Tucked Into Governor’s Speech, an Unusual Proposal for Subway Growth
Posted January 3, 2018 8:24 p.m. EST
The proposals merited just two sentences in New York Gov. Andrew Cuomo’s State of the State speech on Wednesday, but if they came to pass they could mean a dramatic makeover of Brooklyn’s Red Hook neighborhood, and its stretch of still-industrial waterfront.
The idea would be to extend the subway from Lower Manhattan to the neighborhood, using a tunnel underneath the East River. The container terminal along the shoreline would be relocated to Sunset Park, potentially clearing the way for the redevelopment of more than 130 acres of publicly owned waterfront.
With a new subway stop with direct access to Manhattan, the now relatively isolated Red Hook could draw thousands of low-income, working-class and middle-class residents to affordable apartments that would be part of the development, a priority of both Cuomo and Mayor Bill de Blasio.
The scale is staggering. The potential redevelopment area is larger than Battery Park City, the community built on landfill in Lower Manhattan, and about six times as big as the largest private real estate development in the United States: the $25 billion Hudson Yards complex now taking shape on the Far West Side of Manhattan.
“This proposal opens up all of southern Brooklyn,” said Mitchell L. Moss, director of New York University’s Rudin Center for Transportation Policy and Management. “You can’t build enough housing by piecemeal rezoning. It would allow the maritime facilities to be concentrated in Sunset Park and it would provide more housing than any mayor could possibly do.”
But it is also fraught with huge political, environmental and engineering challenges.
Although Cuomo provided scant details and merely called on the Port Authority of New York and New Jersey and the Metropolitan Transportation Authority to study the measures, engineers, architects and developers have also been working on ideas for the redevelopment of Red Hook.
Two years ago, Chris Ward, a former executive director of the Port Authority and now a senior vice president of AECOM, an international engineering firm, publicly discussed a $3.5 billion plan to extend the No. 1 train to Red Hook from Lower Manhattan and to develop 45,000 apartments along the waterfront.
More quietly, Related Cos., one of the city’s biggest developers, and William Wachtell, an adviser to the company, have circulated a similar draft plan called “New York’s Next Big Thing.” Their plan calls for a one-mile extension of the R subway line from Lower Manhattan to Red Hook.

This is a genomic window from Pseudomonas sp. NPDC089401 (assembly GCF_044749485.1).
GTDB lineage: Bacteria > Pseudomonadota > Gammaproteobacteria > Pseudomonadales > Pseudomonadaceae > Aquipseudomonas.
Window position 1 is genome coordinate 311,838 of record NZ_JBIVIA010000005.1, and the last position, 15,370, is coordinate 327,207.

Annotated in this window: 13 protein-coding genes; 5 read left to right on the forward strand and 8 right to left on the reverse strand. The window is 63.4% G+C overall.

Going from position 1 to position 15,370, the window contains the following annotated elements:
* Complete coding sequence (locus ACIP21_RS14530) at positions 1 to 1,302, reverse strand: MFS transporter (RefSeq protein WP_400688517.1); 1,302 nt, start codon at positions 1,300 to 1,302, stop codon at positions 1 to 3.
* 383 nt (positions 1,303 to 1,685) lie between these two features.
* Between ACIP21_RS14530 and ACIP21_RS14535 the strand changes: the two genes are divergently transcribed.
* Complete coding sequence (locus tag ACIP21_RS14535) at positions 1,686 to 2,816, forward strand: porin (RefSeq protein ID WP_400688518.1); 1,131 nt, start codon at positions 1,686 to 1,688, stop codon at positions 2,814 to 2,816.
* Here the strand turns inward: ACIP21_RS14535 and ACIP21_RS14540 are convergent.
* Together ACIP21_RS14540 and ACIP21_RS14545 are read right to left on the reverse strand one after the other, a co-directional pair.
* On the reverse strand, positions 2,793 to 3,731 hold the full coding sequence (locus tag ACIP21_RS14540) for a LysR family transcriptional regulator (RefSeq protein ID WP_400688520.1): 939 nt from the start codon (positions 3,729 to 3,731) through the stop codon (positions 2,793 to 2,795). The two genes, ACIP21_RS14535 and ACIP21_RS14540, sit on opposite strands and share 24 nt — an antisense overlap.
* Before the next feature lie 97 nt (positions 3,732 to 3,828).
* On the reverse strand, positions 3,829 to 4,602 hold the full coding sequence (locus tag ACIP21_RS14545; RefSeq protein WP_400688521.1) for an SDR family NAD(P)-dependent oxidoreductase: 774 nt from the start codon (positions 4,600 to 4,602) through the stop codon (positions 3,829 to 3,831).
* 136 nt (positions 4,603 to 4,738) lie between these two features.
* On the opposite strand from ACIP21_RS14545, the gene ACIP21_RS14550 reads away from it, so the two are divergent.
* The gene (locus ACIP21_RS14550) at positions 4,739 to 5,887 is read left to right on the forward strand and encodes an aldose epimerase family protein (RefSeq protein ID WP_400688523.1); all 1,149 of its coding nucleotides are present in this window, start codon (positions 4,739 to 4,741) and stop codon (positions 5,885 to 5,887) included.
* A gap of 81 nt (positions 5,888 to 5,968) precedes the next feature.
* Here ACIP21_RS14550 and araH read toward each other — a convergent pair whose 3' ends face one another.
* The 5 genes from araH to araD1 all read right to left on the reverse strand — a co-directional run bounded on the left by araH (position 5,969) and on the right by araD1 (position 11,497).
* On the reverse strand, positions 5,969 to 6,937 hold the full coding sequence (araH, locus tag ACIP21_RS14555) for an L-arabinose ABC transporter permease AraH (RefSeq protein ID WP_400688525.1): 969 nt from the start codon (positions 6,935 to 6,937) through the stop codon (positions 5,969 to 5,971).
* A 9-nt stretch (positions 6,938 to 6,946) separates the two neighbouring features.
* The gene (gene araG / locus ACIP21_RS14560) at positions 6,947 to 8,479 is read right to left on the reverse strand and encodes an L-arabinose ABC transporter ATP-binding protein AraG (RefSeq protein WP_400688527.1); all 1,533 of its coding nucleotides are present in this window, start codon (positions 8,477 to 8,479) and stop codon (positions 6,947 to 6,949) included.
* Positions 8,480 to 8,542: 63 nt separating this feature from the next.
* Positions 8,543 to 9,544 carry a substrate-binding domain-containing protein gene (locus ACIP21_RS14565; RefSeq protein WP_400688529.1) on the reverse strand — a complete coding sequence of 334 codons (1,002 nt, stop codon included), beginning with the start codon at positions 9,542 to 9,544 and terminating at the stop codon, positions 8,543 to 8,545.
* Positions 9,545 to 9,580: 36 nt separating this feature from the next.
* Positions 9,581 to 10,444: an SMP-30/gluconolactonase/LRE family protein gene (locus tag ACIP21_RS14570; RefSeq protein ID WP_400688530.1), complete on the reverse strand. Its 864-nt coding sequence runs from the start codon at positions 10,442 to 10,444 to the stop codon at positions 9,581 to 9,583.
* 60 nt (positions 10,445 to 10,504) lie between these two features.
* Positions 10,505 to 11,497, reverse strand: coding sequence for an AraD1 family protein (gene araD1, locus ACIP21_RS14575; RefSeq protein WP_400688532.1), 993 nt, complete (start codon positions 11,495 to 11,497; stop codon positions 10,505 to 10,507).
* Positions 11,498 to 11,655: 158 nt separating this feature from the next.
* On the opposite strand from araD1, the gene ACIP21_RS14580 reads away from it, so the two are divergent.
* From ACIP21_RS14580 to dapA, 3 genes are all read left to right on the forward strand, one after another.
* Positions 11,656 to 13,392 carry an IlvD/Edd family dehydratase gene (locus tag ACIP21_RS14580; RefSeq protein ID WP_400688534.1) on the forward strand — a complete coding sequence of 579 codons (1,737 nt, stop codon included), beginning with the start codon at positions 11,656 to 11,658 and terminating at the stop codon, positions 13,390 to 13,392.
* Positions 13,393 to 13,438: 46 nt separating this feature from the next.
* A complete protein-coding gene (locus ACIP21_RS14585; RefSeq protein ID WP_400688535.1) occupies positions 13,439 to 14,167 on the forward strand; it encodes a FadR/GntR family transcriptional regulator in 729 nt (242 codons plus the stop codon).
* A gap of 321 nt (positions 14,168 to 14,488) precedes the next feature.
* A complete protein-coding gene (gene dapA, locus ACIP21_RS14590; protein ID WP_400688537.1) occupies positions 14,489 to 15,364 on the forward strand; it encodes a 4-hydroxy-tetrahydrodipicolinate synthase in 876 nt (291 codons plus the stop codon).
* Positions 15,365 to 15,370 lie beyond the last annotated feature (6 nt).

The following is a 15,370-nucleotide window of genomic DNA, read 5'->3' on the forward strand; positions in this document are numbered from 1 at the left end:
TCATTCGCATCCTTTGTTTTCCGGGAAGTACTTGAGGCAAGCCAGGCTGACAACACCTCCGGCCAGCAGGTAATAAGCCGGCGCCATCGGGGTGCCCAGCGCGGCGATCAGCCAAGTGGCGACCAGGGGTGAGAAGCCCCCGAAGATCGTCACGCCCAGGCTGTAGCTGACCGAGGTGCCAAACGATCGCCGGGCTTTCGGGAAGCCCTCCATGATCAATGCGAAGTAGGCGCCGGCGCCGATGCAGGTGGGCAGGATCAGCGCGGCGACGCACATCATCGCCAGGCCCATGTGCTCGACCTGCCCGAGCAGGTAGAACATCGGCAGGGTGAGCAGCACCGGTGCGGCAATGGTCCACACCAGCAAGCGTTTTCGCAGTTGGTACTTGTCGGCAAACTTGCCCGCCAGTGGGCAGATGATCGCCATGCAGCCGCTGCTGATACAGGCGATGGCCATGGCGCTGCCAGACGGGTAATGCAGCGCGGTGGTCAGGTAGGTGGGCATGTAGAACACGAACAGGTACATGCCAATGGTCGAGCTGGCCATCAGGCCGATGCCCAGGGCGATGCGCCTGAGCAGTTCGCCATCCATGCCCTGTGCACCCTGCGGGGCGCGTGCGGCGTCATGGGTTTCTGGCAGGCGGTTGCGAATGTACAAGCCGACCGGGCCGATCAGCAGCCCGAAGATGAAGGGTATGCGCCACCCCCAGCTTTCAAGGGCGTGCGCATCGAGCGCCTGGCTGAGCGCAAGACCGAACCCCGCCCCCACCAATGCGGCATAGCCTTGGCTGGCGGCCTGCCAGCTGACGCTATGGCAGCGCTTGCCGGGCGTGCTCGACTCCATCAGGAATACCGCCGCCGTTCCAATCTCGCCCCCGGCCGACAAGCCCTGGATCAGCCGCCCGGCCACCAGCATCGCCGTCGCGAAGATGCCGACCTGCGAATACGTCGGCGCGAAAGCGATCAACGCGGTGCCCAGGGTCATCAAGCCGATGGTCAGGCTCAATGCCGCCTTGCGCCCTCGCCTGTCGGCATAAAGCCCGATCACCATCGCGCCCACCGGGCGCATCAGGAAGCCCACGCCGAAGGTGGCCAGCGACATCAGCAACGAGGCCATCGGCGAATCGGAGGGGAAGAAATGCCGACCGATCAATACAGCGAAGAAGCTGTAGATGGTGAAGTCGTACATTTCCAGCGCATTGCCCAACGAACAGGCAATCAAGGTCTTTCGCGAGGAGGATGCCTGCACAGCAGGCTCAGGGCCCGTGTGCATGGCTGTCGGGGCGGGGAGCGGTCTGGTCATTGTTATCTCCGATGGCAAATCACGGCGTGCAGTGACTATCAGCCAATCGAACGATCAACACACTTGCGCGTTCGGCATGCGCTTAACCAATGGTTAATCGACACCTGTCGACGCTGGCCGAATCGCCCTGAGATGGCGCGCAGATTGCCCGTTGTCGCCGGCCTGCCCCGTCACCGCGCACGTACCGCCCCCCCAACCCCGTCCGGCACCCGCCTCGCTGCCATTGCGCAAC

Both proposals envision a stop on Governors Island, which they say, would allow for development there as well.
The starting point would be a “stub,” or capped tunnel, extending about 50 feet into the East River near the Battery Maritime Building that was created a century ago by some of the original builders of the city’s subway system.
The estimated $2.9 billion cost of the subway extension could be paid through the sale of land and the development of 45,000 apartments, one-third of which would be subsidized for low- and moderate-income tenants, under Related’s plan.
Under this so-called public-private partnership, a Related-led consortium would design, manage, construct and guarantee the subway. New development plans would emerge from discussions between developers, community groups and city officials.
But any proposal would require the focused political will of two prominent officials who seem to spend more time sparring with each other than working together: the governor and the mayor. Much of the land along the waterfront is owned by the city and the Port Authority.
The mayor has planned a different transit solution for Red Hook and the waterfront: a light rail system stretching 14 miles from Sunset Park to Astoria, Queens, although the two projects are not mutually exclusive.
Scott Rechler, a developer and a member of the MTA’s board, said that Red Hook was a unique opportunity for a “subway redevelopment corporation,” not the MTA, to oversee construction and unlock the value of the waterfront land. The corporation would solicit proposals from developers and award the contract at a set price, he said.
Perhaps the biggest environmental challenge is that Red Hook, portions of which are built on landfill, sits more or less at sea level and is vulnerable to rising seas and flooding. The neighborhood is also dominated by the Red Hook Houses, whose 6,000 residents account for 60 percent of the population, and who must be involved in planning what the new development would look like, planners say.
The plans would also need the support of U.S. Rep. Jerrold Nadler, a Democrat who represents parts of Brooklyn and Manhattan, who has long supported maintaining the working waterfront in Brooklyn, either by keeping the container port open or consolidating it with other facilities at the South Brooklyn Marine Terminal in Sunset Park.
Nadler said he has had “positive discussions” with the Port Authority and the city’s Economic Development Corporation. But, he said, the container port should not close before a new facility is up and running in Sunset Park. “We must protect what we have in Red Hook,” he said.